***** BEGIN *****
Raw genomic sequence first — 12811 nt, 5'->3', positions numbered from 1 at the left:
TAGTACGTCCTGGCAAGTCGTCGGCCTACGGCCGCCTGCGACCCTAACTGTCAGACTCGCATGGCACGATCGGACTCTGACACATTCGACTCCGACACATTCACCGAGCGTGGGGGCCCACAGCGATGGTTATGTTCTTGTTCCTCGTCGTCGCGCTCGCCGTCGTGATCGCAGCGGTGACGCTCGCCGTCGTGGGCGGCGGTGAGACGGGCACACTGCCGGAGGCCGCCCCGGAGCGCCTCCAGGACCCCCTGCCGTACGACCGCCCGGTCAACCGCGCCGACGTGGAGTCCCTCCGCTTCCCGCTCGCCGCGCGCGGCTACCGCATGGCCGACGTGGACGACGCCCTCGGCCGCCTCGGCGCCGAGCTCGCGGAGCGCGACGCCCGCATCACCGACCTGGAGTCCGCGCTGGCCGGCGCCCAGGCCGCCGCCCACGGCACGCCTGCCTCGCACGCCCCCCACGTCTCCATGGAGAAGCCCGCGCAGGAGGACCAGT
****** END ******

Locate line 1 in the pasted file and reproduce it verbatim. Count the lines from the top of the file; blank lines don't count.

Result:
Raw genomic sequence first — 12811 nt, 5'->3', positions numbered from 1 at the left: